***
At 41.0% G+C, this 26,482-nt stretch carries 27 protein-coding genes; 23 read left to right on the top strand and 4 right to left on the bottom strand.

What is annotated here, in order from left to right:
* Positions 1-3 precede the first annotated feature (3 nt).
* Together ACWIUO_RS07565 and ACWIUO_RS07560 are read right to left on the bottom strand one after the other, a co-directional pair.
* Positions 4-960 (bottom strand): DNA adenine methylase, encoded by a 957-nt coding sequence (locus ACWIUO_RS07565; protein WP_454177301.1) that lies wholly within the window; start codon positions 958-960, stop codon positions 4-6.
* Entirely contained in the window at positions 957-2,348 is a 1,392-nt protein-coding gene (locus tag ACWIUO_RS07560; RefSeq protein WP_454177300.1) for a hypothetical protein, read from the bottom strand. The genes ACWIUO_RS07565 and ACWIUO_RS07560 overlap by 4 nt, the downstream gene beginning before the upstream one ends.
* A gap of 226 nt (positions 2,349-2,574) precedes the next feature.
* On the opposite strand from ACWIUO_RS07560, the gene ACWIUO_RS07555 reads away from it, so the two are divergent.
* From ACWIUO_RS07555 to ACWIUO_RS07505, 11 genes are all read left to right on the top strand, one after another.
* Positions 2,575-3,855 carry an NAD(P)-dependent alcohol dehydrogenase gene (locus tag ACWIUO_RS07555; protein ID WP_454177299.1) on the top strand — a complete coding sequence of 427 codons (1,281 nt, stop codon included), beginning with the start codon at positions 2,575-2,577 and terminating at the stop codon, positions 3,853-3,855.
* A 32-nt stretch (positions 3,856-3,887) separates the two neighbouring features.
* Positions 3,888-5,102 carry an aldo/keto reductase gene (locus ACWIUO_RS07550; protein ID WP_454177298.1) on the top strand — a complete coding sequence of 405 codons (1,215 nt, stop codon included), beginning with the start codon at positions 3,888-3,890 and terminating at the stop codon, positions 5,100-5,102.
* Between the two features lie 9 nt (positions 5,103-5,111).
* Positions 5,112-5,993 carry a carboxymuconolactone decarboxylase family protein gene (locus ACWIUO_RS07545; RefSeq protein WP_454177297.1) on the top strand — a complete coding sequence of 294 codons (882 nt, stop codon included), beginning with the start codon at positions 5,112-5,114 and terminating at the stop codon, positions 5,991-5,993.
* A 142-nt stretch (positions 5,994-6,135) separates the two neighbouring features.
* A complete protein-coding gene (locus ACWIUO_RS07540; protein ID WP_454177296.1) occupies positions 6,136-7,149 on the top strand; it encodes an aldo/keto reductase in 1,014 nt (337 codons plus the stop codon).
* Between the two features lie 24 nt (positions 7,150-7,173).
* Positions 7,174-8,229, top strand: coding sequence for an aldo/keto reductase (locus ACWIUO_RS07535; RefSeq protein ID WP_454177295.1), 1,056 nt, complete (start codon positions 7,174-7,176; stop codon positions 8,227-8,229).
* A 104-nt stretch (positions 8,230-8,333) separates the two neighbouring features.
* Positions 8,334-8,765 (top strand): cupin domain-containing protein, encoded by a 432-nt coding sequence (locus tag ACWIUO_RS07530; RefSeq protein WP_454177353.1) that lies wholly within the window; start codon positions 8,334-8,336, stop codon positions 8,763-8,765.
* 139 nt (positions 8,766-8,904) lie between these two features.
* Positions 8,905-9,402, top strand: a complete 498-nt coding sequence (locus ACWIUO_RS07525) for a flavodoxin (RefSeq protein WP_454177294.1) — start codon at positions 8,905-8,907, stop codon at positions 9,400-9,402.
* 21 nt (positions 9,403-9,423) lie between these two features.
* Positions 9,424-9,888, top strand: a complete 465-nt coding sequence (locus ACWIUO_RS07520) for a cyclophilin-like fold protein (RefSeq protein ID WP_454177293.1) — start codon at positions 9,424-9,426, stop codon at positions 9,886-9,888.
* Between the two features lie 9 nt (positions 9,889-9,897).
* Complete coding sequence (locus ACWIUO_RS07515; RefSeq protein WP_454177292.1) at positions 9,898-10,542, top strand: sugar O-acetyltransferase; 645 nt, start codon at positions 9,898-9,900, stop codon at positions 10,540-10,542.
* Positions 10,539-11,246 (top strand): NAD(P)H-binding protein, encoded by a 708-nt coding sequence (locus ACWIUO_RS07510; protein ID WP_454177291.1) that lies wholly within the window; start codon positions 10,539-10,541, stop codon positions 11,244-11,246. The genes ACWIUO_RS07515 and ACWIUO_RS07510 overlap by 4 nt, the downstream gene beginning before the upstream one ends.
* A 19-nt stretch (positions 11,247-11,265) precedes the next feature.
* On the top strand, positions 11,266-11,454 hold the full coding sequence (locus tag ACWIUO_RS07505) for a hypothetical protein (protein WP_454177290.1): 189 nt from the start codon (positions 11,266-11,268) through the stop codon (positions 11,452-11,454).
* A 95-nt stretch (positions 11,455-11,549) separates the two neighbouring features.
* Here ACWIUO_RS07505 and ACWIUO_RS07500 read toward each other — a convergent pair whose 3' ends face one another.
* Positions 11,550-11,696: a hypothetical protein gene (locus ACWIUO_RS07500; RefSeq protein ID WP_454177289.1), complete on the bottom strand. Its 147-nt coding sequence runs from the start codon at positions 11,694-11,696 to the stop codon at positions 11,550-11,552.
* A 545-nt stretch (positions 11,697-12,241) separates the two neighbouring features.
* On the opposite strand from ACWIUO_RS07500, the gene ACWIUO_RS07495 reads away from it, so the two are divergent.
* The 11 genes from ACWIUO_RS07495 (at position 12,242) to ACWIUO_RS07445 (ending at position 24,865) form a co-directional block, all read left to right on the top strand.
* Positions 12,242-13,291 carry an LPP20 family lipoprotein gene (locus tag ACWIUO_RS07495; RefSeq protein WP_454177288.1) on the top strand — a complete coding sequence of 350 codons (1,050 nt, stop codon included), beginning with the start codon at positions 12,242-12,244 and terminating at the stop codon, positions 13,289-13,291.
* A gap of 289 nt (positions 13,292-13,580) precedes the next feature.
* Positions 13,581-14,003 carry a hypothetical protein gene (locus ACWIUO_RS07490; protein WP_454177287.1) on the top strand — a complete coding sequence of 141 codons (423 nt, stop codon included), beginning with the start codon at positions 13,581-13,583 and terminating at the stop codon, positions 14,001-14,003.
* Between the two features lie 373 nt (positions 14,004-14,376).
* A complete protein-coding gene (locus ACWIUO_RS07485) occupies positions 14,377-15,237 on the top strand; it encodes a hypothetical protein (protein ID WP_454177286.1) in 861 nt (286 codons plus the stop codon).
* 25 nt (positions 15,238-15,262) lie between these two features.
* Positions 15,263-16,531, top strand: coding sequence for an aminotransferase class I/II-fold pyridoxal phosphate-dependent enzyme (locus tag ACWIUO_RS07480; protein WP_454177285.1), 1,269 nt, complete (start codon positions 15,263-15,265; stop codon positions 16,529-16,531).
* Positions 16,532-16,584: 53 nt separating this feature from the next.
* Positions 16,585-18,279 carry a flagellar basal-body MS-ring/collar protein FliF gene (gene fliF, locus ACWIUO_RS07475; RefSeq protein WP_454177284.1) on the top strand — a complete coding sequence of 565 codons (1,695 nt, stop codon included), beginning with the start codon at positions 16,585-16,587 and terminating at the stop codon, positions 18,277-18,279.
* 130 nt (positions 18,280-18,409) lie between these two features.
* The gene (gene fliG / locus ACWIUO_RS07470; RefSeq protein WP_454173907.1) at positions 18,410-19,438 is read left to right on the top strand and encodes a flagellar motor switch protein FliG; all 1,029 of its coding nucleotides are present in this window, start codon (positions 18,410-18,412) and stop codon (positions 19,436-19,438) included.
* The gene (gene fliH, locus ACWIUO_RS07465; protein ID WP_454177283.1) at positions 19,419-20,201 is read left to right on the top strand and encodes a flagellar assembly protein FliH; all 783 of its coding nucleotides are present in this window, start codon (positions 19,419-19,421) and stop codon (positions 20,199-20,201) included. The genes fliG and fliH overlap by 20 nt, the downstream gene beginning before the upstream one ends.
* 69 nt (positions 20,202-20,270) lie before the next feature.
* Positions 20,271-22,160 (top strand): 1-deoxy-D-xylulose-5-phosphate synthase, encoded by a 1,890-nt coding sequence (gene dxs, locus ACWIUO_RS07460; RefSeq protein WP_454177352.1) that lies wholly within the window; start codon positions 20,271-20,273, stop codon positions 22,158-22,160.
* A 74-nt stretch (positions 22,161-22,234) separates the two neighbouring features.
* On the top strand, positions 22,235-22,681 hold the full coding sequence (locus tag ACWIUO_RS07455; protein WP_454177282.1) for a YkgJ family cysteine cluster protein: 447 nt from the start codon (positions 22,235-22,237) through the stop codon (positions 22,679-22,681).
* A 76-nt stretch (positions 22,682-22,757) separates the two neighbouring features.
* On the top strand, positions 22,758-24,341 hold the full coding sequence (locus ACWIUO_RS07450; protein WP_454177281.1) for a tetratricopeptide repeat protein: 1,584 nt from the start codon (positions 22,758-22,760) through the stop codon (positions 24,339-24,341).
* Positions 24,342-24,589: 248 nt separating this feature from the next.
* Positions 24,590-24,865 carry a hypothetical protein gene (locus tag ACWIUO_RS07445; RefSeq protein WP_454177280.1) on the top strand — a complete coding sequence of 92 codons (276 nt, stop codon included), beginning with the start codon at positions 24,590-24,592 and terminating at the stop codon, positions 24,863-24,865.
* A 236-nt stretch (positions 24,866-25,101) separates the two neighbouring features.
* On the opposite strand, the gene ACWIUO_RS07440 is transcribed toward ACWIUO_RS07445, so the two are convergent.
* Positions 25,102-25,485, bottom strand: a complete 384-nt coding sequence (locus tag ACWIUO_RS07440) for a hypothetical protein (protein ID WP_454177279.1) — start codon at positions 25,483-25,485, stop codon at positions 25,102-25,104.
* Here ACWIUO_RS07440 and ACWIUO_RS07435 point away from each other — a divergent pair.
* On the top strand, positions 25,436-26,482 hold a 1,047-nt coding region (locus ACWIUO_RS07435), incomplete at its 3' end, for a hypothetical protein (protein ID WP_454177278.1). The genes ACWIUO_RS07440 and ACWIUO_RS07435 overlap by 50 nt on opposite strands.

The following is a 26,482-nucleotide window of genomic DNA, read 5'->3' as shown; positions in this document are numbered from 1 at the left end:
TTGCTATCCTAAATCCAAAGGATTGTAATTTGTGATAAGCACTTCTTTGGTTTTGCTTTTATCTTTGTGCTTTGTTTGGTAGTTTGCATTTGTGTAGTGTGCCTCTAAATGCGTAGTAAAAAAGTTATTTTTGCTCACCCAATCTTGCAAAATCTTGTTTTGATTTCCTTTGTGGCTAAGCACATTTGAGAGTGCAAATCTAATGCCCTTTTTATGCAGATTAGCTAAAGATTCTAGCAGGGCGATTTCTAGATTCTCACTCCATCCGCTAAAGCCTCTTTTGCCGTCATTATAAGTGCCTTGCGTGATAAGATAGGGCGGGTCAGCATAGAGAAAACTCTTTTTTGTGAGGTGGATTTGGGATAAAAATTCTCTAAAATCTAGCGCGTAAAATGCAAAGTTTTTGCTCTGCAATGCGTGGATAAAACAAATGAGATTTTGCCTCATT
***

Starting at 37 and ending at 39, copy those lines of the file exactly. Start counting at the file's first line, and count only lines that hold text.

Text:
* A gap of 289 nt (positions 13,292-13,580) precedes the next feature.
* Positions 13,581-14,003 carry a hypothetical protein gene (locus ACWIUO_RS07490; protein WP_454177287.1) on the top strand — a complete coding sequence of 141 codons (423 nt, stop codon included), beginning with the start codon at positions 13,581-13,583 and terminating at the stop codon, positions 14,001-14,003.
* Between the two features lie 373 nt (positions 14,004-14,376).